Dr. Nirenberg made the original observation that certain parts of the genetic code—the "alphabet" of reproduction and heredity—are based on nucleic acid messages, the blueprint of life.
His pioneering experiments led him and other scientists to a more extensive examination of the entire genetic code, and to an understanding of the relation between amino acids and nucleotide triplets—compounds which provide information for the life-building process.
Since these amino acids are incorporated into proteins as directed by these messages, Dr. Nirenberg's studies have served as a basis for consideration of the evolutionary life process at the chemical level. They also have given rise to a better understanding of normal and abnormal growth processes, such as occur in cancer, viral infections, and congenital disorders of metabolism.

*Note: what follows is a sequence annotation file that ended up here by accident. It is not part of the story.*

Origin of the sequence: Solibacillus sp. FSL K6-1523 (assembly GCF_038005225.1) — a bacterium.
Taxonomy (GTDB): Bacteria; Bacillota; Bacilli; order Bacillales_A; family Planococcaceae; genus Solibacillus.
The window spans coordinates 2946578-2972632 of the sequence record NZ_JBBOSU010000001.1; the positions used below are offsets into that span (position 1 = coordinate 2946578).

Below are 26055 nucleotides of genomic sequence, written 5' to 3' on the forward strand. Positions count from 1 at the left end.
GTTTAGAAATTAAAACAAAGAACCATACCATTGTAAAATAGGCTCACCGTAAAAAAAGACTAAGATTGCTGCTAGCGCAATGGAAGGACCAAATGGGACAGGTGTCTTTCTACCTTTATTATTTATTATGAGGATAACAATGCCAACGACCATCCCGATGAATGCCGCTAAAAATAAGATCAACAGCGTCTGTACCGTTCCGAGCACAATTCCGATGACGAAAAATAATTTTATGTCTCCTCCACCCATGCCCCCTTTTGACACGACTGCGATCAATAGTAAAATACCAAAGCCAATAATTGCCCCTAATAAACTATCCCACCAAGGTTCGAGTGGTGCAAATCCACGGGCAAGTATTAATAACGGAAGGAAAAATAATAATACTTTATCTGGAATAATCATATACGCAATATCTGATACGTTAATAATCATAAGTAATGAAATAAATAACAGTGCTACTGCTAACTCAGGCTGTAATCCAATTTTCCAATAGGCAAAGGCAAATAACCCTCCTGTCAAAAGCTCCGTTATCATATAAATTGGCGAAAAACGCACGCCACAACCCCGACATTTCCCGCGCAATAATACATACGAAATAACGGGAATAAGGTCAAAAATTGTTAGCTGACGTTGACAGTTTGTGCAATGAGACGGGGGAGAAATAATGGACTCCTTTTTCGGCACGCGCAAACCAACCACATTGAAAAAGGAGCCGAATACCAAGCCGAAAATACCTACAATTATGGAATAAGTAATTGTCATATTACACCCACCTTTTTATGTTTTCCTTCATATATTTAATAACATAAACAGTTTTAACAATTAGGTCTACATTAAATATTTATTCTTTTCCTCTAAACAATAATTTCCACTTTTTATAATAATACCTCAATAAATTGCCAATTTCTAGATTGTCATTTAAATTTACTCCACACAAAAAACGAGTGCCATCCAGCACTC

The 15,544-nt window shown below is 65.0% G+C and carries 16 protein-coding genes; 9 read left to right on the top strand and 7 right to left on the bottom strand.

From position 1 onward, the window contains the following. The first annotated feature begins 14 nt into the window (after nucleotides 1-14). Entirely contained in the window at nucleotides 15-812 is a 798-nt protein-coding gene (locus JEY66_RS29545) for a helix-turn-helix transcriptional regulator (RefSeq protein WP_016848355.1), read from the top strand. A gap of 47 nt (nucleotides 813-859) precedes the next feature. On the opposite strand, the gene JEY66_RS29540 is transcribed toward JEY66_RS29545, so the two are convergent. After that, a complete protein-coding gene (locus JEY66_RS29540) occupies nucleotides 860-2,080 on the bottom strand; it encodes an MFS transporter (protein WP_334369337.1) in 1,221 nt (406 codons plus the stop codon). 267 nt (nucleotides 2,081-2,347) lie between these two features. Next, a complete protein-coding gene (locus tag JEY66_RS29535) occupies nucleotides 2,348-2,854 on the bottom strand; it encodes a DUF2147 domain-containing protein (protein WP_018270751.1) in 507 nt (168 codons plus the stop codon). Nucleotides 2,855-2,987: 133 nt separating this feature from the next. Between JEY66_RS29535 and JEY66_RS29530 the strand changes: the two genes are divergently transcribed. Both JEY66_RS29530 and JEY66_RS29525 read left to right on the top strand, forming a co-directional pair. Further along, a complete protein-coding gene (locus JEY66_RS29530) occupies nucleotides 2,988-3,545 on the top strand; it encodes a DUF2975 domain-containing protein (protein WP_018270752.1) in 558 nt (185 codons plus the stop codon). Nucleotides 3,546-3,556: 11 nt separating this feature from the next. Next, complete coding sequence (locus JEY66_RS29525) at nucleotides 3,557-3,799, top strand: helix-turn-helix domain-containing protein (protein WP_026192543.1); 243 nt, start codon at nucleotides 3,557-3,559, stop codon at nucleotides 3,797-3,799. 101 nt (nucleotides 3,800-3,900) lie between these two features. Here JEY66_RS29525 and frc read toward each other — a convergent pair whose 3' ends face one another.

Dr. Khorana's work is a brilliant exploration of the detailed mechanism of the processes of heredity. His experiments confirmed the original observations of Dr. Nirenberg.
In addition, Dr. Khorana used chemically synthesized DNA molecules to make messenger RNA molecules. Recently, he has embarked on the synthesis of a gene, using chemical and enzymatic methods, and has been moving steadily toward the imposing goal of creating a gene in the laboratory.
Thus, Dr. Marshall Nirenberg and Dr. H. Gobind Khorana, two of the outstanding biochemists of our day, working independently, have made key contributions toward deciphering the genetic code. They have shown how four chemical symbols—the four nucleotide bases of DNA and RNA, taken in groups of three—provide the blueprint for the manufacture of the body proteins, which, in the final analysis, determine the characteristics of living beings and of health or disease.
The 1968 Albert Lasker Award for Basic Medical Research is given to Dr. Marshall Nirenberg and to Dr. H. Gobind Khorana for their outstanding achievements in deciphering the genetic code, and thus revealing one of the most fundamental and intriguing secrets of life.